Exchange-traded funds offer a convenient way to invest in sectors or niches that interest you. If you expect companies rated by analysts as strong buys to outperform their lesser-buy counterparts, the Guggenheim Raymond James SB-1 Equity ETF (NYS: RYJ) could save you a lot of trouble. Instead of trying to figure out which companies will perform best, you can use this ETF to invest in lots of them simultaneously.
The fund invests in companies rated as "Strong Buys" by Raymond James & Associates.
ETFs often sport lower expense ratios than their mutual fund cousins. The Guggenheim ETF's expense ratio -- its annual fee -- is 0.75%. That's a good bit higher than many ETFs, but still well below the typical stock mutual fund.
This ETF has performed rather well, but it's also very young, begun in 2006. It has outperformed the S&P 500 over the past three and five years, on average. As with most investments, of course, we can't expect outstanding performances in every quarter or year. Investors with conviction need to wait for their holdings to deliver.
What's in it?
Many of the companies this ETF has invested in have posted losses over the past year. Such drops likely influenced the Raymond James analysts' calls, as a price drop for an attractive company makes it even more attractive.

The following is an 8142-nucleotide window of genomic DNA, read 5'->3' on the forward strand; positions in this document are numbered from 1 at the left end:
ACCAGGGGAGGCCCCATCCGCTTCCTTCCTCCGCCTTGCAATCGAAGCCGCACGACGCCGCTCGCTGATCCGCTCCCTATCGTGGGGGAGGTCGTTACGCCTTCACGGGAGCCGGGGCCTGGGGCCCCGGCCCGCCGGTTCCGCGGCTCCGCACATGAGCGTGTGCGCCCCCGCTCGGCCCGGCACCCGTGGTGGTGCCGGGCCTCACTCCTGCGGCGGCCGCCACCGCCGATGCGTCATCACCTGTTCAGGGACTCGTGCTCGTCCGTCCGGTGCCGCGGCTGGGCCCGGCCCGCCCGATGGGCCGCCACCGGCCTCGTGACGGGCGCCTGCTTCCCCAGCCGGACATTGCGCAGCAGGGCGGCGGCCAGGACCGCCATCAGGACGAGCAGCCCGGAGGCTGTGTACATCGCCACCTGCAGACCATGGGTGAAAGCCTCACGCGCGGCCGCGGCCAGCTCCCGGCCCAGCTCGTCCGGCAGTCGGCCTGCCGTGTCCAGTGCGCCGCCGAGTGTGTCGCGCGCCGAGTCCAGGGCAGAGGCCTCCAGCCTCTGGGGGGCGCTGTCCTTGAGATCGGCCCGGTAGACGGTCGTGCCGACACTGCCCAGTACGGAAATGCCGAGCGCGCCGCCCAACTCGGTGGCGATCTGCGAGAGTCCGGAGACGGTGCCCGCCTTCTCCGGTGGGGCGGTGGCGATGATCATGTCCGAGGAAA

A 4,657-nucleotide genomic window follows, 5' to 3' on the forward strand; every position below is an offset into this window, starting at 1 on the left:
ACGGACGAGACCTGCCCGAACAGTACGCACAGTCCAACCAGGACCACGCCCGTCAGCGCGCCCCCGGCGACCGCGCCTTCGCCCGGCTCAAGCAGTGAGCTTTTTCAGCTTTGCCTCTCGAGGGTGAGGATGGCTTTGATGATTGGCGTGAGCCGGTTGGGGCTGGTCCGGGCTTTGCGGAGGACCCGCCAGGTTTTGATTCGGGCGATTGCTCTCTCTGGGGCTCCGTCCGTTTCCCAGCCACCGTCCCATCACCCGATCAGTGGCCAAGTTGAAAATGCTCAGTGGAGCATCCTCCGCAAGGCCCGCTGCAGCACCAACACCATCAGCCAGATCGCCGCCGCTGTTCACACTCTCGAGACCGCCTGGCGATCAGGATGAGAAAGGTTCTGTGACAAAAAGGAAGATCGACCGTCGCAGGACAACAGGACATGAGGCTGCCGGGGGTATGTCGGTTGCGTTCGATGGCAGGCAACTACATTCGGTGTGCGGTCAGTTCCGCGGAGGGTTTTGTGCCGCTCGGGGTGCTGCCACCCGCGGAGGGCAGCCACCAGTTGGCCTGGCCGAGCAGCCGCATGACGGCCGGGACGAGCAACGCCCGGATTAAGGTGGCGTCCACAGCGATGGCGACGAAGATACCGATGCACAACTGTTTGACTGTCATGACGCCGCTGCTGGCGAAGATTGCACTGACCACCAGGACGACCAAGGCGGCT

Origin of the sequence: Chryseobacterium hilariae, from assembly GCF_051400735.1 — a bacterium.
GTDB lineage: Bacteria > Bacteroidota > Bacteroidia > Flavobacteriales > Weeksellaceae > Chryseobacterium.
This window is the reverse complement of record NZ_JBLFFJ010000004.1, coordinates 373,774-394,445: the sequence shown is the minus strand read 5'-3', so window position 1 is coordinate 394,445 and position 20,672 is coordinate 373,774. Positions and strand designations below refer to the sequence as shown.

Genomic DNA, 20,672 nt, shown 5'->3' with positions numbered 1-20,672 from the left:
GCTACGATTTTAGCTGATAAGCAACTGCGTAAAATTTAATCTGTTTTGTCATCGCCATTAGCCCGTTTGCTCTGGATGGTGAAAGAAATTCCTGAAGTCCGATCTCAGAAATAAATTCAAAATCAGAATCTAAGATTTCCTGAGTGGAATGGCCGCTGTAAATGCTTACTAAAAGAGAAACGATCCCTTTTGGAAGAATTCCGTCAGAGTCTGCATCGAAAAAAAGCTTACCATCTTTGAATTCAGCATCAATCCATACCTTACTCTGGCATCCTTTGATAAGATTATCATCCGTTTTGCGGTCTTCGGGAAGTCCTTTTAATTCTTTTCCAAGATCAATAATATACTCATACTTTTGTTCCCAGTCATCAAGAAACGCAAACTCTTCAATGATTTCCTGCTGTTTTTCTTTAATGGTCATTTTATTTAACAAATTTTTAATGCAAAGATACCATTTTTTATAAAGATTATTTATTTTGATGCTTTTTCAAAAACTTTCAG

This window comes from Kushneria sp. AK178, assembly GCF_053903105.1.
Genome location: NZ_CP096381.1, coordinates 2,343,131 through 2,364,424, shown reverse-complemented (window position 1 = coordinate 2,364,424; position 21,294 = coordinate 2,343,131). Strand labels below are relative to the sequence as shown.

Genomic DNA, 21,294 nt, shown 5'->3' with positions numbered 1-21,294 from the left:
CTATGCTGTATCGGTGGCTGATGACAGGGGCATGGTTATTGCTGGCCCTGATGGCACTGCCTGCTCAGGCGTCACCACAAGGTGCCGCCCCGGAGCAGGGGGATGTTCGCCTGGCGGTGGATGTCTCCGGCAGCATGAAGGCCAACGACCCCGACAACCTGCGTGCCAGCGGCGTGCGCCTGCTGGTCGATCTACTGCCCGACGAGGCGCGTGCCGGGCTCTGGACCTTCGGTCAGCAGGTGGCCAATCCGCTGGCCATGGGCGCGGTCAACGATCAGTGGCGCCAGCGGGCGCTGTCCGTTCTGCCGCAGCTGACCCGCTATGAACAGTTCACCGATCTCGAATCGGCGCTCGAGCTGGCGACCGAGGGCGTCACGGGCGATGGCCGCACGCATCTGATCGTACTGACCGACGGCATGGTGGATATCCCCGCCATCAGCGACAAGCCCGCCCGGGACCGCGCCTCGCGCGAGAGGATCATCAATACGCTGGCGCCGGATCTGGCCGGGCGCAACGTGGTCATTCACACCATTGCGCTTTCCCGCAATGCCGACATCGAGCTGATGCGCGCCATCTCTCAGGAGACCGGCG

Optical networking component giant JDS Uniphase (NAS: JDSU) dropped 20%, partly due to inventory buildup at communications companies and sluggish orders. But the company's prospects remain strong, its profit margins have been rising, and it's more diversified than some of its peers, leaving it less vulnerable to bad news. Micron Technology (NAS: MU) , down 18%, has been affected by what some see as the impending death of the PC industry, as tablets and other devices proliferate. But Micron's chips reside in all kinds of devices, and it's experiencing strong demand from areas such as solid-state storage drives.
Networking equipment maker Ciena (NAS: CIEN) shed 37% over the past year, as it struggles to turn the corner into profitability and deals with significant debt. It's making progress, though, posting strong customer and revenue gains in its third quarter; its fourth quarter wasn't quite as rosy. Finally, there's Transocean (NYS: RIG) , off by 40%, and now associated with grisly oil spills and expensive lawsuits. The world's largest offshore drilling contractor is seen by some as an attractive acquisition target, though it sports hundreds of millions of dollars in backlog orders, and has been raising some of its prices, as well.
The big picture
A well-chosen ETF can grant you instant diversification across any industry or group of companies -- and make investing in and profiting from it that much easier.
At the time thisarticle was published LongtimeFool contributorSelena Maranjianholds no position in any company mentioned.Click hereto see her holdings and a short bio. The Motley Fool owns shares of Transocean. Try any of our Foolish newsletter servicesfree for 30 days. We Fools may not all hold the same opinions, but we all believe thatconsidering a diverse range of insightsmakes us better investors. The Motley Fool has adisclosure policy.
Copyright © 1995 - 2012 The Motley Fool, LLC. All rights reserved. The Motley Fool has a disclosure policy.